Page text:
Additionally, this reduction in prefrontal cortex activity gives us mental room to be creative. You may have heard avid hikers report that mental chatter slows down and their best ideas flow in the outdoors. Indeed, one study demonstrated a 50% increase in creative problem-solving task performance after a wilderness backpacking trip.

Nature as medicine

Time in nature is a possible remedy for a wide spectrum of mental health challenges. A nature walk could reduce activation in brain areas associated with rumination, or negative self-reflective thinking – a predictor of mental illness. In another study, individuals with major depressive disorder experienced improved mood after walking in a natural environment. The benefits of nature are promising for reducing stress and anxiety, too. Walking among trees significantly reduces cortisol levels and relaxes the nervous system, while the same does not hold true for a city walk.

Healthcare providers have recognized the healing potential of the outdoors. Some doctors are already prescribing nature for their patients to treat everything from depression to ADHD. This typically includes working with the patient to locate nearby parks and specifying how many times they will visit the site each week. Wilderness therapy programs are also harnessing the healing powers of nature to assist people suffering from trauma and PTSD.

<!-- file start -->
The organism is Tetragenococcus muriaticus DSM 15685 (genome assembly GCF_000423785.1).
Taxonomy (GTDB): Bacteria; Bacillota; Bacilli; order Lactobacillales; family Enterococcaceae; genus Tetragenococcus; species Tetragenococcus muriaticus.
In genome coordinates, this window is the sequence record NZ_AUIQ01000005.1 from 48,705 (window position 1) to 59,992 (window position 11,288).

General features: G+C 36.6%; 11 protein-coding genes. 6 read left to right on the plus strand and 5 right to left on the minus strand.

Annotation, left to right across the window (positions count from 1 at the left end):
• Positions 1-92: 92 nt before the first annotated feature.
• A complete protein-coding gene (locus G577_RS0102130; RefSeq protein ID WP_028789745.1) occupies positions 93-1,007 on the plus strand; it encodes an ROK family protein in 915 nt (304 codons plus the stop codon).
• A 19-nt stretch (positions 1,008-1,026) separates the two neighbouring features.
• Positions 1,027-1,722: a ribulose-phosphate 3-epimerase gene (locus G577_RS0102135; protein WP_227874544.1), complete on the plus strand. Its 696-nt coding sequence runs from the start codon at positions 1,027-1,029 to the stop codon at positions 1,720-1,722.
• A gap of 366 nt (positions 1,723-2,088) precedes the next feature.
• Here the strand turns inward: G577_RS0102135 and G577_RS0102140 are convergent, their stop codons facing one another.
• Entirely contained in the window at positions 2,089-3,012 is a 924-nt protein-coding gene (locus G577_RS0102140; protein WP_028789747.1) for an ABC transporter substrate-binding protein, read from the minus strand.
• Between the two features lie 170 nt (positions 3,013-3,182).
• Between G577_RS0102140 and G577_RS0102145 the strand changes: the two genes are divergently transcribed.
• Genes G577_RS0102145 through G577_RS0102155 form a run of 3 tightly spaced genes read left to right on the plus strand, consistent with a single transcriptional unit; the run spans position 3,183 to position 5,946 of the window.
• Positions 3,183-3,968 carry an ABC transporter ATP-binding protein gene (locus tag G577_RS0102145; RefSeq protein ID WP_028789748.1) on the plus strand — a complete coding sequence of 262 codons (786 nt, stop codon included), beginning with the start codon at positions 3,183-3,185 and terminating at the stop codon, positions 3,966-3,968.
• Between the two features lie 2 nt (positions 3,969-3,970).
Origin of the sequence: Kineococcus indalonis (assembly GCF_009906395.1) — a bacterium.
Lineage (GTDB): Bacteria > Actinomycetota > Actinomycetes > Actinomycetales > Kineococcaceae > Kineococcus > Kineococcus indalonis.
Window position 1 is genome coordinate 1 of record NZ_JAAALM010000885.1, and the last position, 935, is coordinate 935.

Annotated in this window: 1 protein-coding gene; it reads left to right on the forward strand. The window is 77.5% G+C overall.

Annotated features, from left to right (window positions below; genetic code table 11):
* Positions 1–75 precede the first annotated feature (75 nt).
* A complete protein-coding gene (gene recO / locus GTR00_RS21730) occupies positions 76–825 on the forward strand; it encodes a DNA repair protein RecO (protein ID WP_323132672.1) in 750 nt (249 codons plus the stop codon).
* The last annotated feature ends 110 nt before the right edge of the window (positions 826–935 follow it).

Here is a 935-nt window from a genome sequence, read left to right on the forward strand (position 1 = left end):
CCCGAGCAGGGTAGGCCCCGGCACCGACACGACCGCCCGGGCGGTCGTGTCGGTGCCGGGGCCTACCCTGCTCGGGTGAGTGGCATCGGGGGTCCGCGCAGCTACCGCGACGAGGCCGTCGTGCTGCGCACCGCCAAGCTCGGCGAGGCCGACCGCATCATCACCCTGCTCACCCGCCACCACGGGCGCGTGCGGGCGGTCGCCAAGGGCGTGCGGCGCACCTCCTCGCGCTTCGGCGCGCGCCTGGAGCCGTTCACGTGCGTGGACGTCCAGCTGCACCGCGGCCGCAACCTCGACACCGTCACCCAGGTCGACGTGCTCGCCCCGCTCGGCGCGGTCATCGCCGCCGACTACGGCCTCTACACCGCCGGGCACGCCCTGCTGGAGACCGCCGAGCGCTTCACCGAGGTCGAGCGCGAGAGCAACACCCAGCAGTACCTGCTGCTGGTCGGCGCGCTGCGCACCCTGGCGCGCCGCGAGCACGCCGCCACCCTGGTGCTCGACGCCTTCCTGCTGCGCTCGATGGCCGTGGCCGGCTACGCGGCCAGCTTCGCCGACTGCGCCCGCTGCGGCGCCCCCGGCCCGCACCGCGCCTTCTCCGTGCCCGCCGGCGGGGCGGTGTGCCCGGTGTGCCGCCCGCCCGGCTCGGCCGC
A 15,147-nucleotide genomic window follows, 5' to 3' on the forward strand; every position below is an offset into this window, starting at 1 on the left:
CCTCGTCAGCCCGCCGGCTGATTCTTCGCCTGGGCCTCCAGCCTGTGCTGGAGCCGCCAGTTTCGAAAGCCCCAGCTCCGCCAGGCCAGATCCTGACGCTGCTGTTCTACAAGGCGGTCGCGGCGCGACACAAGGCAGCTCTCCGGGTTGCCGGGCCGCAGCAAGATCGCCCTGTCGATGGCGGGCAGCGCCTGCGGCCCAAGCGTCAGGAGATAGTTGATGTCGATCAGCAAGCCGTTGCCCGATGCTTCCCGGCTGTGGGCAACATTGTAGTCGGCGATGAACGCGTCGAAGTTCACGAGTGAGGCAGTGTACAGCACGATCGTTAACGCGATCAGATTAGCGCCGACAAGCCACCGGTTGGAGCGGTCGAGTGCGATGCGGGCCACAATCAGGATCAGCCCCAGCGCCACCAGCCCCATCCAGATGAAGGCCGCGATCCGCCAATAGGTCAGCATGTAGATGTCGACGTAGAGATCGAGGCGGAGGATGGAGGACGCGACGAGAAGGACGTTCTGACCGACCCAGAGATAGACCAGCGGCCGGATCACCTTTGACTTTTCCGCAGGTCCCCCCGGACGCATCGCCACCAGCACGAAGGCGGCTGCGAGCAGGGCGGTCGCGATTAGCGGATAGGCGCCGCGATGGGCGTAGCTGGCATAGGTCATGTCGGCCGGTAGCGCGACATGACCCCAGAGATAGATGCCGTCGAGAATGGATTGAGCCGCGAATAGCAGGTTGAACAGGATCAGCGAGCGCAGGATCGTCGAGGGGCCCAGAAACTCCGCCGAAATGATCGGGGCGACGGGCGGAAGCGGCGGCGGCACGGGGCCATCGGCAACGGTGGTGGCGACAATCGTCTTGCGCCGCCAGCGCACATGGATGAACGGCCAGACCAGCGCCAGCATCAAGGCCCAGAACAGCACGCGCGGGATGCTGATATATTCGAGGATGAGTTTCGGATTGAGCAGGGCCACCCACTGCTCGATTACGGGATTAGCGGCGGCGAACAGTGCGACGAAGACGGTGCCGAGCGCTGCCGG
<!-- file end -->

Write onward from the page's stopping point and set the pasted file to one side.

A little goes a long way

It turns out that you don’t need to summit a mountaintop or go for a week-long backpacking trip to reap the benefits of nature (though it wouldn’t hurt). In a study of UC Berkeley undergraduates, everyday nature experiences such as walking through a greener part of campus led to improved well-being. Research like this suggests that the most important thing is to appreciate the nature around you. Walking for 20 minutes in a woodsy area, sitting under a tree after class – simple acts like these can positively impact well-being. The caveat? It’s best if nature experiences are unplugged. You may not be maximizing the benefits for your brain if you’re distracted by your phone – remember, our brains need rest! Instead, take a few deep breaths and notice the sights and sounds around you.